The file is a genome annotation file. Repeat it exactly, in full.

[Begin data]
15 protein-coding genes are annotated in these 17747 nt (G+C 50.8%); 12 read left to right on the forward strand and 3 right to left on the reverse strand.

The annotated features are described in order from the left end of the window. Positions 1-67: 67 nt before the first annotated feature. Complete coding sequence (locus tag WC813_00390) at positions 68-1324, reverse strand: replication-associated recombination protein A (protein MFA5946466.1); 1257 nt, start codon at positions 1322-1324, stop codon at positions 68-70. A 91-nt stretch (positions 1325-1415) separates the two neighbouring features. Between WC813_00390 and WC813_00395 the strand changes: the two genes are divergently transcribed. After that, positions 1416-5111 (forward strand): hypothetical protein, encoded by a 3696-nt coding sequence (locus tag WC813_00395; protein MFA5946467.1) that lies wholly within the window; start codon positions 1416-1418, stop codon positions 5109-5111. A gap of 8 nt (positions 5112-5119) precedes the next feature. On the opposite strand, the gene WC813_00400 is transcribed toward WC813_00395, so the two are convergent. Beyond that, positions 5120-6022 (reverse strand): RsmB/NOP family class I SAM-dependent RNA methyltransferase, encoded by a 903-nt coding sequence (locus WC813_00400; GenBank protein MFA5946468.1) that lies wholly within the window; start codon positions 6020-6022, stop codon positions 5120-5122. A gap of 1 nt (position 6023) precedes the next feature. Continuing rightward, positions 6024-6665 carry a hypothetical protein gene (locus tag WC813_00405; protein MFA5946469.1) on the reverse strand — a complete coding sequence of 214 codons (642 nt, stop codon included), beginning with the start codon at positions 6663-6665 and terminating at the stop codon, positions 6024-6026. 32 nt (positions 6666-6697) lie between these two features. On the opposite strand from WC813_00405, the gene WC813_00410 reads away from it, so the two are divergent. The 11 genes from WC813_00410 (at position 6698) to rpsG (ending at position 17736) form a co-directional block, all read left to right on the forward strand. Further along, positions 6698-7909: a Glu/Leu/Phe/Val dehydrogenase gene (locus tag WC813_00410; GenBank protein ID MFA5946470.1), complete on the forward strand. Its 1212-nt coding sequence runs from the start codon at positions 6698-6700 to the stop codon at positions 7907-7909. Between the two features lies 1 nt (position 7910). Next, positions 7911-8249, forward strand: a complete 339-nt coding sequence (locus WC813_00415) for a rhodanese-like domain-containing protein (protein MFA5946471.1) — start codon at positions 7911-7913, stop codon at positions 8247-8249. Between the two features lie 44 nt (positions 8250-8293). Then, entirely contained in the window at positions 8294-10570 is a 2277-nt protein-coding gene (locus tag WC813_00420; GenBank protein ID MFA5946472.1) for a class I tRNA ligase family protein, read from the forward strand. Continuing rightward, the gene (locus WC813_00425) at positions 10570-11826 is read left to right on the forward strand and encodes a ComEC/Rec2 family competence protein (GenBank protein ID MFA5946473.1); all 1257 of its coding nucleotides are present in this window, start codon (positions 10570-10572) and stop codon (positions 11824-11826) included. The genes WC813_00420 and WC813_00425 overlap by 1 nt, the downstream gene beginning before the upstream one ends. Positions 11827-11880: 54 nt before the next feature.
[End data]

15 protein-coding genes are annotated in these 17747 nt (G+C 50.8%); 12 read left to right on the forward strand and 3 right to left on the reverse strand.

The annotated features are described in order from the left end of the window. Positions 1-67: 67 nt before the first annotated feature. Complete coding sequence (locus tag WC813_00390) at positions 68-1324, reverse strand: replication-associated recombination protein A (protein MFA5946466.1); 1257 nt, start codon at positions 1322-1324, stop codon at positions 68-70. A 91-nt stretch (positions 1325-1415) separates the two neighbouring features. Between WC813_00390 and WC813_00395 the strand changes: the two genes are divergently transcribed. After that, positions 1416-5111 (forward strand): hypothetical protein, encoded by a 3696-nt coding sequence (locus tag WC813_00395; protein MFA5946467.1) that lies wholly within the window; start codon positions 1416-1418, stop codon positions 5109-5111. A gap of 8 nt (positions 5112-5119) precedes the next feature. On the opposite strand, the gene WC813_00400 is transcribed toward WC813_00395, so the two are convergent. Beyond that, positions 5120-6022 (reverse strand): RsmB/NOP family class I SAM-dependent RNA methyltransferase, encoded by a 903-nt coding sequence (locus WC813_00400; GenBank protein MFA5946468.1) that lies wholly within the window; start codon positions 6020-6022, stop codon positions 5120-5122. A gap of 1 nt (position 6023) precedes the next feature. Continuing rightward, positions 6024-6665 carry a hypothetical protein gene (locus tag WC813_00405; protein MFA5946469.1) on the reverse strand — a complete coding sequence of 214 codons (642 nt, stop codon included), beginning with the start codon at positions 6663-6665 and terminating at the stop codon, positions 6024-6026. 32 nt (positions 6666-6697) lie between these two features. On the opposite strand from WC813_00405, the gene WC813_00410 reads away from it, so the two are divergent. The 11 genes from WC813_00410 (at position 6698) to rpsG (ending at position 17736) form a co-directional block, all read left to right on the forward strand. Further along, positions 6698-7909: a Glu/Leu/Phe/Val dehydrogenase gene (locus tag WC813_00410; GenBank protein ID MFA5946470.1), complete on the forward strand. Its 1212-nt coding sequence runs from the start codon at positions 6698-6700 to the stop codon at positions 7907-7909. Between the two features lies 1 nt (position 7910). Next, positions 7911-8249, forward strand: a complete 339-nt coding sequence (locus WC813_00415) for a rhodanese-like domain-containing protein (protein MFA5946471.1) — start codon at positions 7911-7913, stop codon at positions 8247-8249. Between the two features lie 44 nt (positions 8250-8293). Then, entirely contained in the window at positions 8294-10570 is a 2277-nt protein-coding gene (locus tag WC813_00420; GenBank protein ID MFA5946472.1) for a class I tRNA ligase family protein, read from the forward strand. Continuing rightward, the gene (locus WC813_00425) at positions 10570-11826 is read left to right on the forward strand and encodes a ComEC/Rec2 family competence protein (GenBank protein ID MFA5946473.1); all 1257 of its coding nucleotides are present in this window, start codon (positions 10570-10572) and stop codon (positions 11824-11826) included. The genes WC813_00420 and WC813_00425 overlap by 1 nt, the downstream gene beginning before the upstream one ends. Positions 11827-11880: 54 nt before the next feature.